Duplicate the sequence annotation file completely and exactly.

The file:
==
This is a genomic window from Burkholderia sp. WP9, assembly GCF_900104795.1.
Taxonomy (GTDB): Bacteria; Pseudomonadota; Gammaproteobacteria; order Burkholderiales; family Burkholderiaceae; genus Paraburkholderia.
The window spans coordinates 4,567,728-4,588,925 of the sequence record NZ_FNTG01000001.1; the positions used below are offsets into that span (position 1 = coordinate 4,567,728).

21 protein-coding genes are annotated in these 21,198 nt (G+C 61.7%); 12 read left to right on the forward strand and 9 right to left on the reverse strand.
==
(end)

This is a genomic window from Burkholderia sp. WP9, assembly GCF_900104795.1.
Taxonomy (GTDB): Bacteria; Pseudomonadota; Gammaproteobacteria; order Burkholderiales; family Burkholderiaceae; genus Paraburkholderia.
The window spans coordinates 4,567,728-4,588,925 of the sequence record NZ_FNTG01000001.1; the positions used below are offsets into that span (position 1 = coordinate 4,567,728).

21 protein-coding genes are annotated in these 21,198 nt (G+C 61.7%); 12 read left to right on the forward strand and 9 right to left on the reverse strand.